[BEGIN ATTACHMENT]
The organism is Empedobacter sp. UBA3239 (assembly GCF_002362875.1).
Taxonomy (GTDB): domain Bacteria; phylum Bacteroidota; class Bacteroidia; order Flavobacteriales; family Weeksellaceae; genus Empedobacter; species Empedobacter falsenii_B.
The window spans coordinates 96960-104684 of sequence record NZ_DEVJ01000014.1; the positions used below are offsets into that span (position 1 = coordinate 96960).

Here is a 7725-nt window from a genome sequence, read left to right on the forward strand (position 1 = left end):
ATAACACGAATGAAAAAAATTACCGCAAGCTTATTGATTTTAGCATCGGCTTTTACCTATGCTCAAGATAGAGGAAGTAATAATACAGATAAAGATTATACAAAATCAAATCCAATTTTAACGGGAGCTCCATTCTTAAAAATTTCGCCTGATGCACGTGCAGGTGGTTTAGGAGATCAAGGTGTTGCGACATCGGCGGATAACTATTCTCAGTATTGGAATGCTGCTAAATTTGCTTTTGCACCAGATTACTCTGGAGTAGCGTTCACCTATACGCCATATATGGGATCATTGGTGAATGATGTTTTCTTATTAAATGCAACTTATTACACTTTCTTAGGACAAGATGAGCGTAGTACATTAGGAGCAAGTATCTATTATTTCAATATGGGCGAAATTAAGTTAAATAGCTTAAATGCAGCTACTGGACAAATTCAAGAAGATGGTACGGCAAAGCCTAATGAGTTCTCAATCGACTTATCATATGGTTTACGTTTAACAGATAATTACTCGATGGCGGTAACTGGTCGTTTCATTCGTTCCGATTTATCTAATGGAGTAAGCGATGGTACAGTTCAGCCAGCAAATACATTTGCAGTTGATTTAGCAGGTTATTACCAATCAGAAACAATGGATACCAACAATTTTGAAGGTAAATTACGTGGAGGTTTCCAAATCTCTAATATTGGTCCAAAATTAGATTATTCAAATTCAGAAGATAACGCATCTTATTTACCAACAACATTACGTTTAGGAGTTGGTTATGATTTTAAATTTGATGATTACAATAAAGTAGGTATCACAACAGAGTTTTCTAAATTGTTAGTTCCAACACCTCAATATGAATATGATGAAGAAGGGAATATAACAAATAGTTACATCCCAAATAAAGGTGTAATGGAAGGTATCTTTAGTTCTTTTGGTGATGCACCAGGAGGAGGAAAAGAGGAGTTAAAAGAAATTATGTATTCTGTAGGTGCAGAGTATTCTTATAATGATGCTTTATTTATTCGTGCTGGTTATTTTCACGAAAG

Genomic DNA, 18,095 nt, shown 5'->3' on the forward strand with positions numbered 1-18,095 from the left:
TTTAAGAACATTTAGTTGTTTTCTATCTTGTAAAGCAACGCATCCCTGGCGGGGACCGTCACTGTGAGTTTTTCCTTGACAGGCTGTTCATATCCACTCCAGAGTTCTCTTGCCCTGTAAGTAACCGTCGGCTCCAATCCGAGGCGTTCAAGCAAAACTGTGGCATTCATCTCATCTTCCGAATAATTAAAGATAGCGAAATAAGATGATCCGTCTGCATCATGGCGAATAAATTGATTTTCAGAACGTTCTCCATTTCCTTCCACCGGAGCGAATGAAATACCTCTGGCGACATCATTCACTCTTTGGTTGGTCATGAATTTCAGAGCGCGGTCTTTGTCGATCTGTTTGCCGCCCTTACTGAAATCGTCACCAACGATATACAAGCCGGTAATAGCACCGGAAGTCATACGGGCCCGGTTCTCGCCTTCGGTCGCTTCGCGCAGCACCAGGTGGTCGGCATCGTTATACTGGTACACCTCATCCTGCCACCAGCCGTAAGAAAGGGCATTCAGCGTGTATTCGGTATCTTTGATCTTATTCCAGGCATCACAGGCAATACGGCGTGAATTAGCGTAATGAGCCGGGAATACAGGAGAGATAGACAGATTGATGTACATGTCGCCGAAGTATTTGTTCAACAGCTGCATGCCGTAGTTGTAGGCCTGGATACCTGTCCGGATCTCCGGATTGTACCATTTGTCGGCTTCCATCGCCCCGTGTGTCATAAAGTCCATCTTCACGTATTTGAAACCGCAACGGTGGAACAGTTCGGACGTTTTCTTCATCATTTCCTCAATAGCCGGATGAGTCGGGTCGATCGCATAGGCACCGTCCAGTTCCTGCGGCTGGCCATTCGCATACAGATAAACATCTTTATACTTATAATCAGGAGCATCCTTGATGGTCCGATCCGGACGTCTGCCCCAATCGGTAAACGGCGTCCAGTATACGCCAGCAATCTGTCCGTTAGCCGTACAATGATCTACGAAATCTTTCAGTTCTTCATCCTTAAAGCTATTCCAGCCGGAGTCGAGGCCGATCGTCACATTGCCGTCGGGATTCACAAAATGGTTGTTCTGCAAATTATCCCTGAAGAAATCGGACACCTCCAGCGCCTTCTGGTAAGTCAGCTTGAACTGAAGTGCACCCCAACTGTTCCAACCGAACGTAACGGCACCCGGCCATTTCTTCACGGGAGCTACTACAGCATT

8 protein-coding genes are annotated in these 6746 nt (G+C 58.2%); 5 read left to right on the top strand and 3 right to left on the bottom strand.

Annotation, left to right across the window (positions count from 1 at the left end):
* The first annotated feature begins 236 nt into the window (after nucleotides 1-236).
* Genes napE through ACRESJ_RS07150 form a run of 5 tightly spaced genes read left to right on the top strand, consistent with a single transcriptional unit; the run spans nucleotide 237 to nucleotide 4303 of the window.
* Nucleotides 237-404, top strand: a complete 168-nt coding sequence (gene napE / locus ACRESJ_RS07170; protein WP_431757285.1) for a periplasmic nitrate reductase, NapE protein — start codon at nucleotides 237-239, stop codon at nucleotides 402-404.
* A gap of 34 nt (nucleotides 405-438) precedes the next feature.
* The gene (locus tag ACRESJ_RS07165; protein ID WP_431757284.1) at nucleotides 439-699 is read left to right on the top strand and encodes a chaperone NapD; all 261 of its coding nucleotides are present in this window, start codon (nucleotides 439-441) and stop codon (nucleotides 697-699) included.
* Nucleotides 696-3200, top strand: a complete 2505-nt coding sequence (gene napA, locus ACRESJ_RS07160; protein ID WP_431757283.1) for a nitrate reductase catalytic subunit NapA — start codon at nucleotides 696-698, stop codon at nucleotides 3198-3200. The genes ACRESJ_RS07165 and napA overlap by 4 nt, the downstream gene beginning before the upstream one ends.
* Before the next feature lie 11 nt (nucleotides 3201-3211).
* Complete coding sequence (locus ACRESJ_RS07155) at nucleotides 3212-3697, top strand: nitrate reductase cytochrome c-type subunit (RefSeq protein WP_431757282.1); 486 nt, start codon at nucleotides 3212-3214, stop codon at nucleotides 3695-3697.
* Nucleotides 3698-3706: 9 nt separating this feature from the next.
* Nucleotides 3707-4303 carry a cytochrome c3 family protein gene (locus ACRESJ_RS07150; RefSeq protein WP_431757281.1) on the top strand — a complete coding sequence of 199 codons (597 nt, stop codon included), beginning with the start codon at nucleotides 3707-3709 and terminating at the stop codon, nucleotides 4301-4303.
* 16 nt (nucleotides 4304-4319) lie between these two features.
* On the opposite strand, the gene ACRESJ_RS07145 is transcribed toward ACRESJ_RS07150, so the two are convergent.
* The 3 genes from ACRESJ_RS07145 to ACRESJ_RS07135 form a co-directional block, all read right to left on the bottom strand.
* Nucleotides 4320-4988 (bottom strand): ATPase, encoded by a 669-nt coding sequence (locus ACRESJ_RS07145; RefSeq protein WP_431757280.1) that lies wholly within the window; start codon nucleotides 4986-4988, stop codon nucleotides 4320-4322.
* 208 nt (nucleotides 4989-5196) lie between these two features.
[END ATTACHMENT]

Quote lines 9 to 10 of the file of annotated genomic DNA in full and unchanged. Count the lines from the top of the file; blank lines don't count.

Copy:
Annotation, left to right across the window (positions count from 1 at the left end):
* The first annotated feature begins 236 nt into the window (after nucleotides 1-236).